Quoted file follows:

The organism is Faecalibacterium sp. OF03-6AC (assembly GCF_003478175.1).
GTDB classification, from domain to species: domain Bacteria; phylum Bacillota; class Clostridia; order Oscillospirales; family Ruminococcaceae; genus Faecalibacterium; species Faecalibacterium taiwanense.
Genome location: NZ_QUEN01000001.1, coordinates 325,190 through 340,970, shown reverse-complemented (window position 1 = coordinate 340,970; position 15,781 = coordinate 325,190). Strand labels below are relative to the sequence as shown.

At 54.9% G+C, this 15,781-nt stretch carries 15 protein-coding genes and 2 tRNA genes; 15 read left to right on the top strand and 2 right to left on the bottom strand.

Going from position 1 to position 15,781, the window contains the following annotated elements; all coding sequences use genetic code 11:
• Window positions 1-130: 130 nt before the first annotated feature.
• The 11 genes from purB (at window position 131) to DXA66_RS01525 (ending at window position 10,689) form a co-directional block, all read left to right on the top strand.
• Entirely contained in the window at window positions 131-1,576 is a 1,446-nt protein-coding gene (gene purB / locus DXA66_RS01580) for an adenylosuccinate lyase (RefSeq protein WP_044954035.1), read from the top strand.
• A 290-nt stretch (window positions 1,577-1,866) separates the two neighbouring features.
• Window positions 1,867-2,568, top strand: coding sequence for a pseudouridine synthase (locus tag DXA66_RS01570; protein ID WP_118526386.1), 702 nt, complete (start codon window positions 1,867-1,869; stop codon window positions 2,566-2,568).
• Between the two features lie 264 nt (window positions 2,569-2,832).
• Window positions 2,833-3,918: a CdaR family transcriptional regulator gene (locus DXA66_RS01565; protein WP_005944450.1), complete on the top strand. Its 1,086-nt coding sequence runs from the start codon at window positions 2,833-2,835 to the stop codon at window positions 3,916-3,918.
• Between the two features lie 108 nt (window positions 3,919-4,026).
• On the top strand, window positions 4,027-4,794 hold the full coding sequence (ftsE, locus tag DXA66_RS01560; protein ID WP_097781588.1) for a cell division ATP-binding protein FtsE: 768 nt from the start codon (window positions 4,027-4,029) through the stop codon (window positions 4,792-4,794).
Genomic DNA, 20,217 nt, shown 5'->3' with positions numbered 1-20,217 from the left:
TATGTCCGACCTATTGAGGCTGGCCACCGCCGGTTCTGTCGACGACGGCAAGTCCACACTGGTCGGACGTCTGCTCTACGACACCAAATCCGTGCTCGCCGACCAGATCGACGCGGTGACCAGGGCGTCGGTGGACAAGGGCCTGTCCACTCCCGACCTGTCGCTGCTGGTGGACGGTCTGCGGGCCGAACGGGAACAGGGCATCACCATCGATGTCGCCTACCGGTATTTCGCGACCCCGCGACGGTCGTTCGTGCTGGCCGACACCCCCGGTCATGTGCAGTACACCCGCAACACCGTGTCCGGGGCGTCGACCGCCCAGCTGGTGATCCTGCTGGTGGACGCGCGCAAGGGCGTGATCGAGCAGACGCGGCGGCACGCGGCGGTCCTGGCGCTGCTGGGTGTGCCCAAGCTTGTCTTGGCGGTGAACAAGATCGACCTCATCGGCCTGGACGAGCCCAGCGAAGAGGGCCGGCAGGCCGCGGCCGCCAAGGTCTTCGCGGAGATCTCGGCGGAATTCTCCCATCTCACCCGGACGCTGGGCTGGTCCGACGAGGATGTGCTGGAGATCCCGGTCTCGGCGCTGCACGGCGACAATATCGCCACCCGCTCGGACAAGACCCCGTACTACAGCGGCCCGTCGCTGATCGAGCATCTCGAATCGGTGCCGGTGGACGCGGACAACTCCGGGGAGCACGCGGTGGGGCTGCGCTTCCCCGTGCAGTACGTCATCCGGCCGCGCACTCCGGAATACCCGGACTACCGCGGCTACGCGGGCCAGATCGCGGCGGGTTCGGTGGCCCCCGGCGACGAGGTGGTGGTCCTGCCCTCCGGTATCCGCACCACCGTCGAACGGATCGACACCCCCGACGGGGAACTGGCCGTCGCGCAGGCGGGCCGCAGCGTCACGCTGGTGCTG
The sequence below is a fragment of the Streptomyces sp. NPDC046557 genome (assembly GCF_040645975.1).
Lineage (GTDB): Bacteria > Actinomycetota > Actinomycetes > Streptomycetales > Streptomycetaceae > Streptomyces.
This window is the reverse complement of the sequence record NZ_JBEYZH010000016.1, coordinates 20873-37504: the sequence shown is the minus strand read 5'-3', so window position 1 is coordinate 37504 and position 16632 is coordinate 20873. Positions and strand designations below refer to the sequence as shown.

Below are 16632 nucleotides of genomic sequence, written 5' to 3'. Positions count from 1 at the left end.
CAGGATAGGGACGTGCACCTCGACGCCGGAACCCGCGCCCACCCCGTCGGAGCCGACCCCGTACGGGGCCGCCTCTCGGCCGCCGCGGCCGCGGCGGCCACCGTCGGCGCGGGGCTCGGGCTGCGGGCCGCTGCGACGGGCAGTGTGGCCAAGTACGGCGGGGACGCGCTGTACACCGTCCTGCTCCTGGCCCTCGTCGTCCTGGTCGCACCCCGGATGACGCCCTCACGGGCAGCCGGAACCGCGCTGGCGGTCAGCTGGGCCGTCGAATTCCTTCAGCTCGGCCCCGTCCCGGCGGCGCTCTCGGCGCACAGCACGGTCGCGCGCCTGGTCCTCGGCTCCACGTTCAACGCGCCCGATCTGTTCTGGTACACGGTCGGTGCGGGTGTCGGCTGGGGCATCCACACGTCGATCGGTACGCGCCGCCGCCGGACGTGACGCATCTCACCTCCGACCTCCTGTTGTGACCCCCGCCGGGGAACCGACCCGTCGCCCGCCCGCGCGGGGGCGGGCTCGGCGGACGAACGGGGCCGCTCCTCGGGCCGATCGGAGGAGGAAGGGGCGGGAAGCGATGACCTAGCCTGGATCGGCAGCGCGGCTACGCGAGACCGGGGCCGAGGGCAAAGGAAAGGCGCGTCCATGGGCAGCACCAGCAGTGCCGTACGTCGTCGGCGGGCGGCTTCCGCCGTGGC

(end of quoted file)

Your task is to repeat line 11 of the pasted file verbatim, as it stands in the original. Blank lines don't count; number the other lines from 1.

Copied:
• Between the two features lie 264 nt (window positions 2,569-2,832).